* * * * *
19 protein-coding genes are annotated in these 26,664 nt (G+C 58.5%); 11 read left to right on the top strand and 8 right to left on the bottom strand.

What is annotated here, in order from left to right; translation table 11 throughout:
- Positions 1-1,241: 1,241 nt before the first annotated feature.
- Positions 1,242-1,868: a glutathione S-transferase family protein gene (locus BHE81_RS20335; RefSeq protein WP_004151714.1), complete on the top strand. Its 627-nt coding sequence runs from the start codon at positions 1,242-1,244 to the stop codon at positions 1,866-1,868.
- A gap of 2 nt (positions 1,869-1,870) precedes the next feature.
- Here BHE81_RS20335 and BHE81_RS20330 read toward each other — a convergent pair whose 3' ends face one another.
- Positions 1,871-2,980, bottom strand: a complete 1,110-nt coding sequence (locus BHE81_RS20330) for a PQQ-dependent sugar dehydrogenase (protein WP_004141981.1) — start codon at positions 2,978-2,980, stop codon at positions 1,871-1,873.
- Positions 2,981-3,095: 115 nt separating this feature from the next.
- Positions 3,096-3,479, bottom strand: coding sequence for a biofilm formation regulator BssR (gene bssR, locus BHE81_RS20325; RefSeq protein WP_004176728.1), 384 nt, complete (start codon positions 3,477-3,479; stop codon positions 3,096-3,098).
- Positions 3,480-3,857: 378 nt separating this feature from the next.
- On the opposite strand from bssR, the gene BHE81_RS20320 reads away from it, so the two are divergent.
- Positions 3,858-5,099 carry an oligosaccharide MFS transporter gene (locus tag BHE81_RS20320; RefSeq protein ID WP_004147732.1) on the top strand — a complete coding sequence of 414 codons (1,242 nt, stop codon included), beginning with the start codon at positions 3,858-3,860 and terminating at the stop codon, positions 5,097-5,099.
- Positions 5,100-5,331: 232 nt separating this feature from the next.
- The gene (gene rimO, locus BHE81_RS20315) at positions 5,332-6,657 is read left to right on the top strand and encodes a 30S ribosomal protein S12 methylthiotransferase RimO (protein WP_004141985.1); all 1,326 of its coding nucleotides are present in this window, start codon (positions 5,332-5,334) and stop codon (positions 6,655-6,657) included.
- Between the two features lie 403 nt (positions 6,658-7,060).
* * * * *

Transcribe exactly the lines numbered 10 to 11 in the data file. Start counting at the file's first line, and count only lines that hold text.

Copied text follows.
- Positions 3,480-3,857: 378 nt separating this feature from the next.
- On the opposite strand from bssR, the gene BHE81_RS20320 reads away from it, so the two are divergent.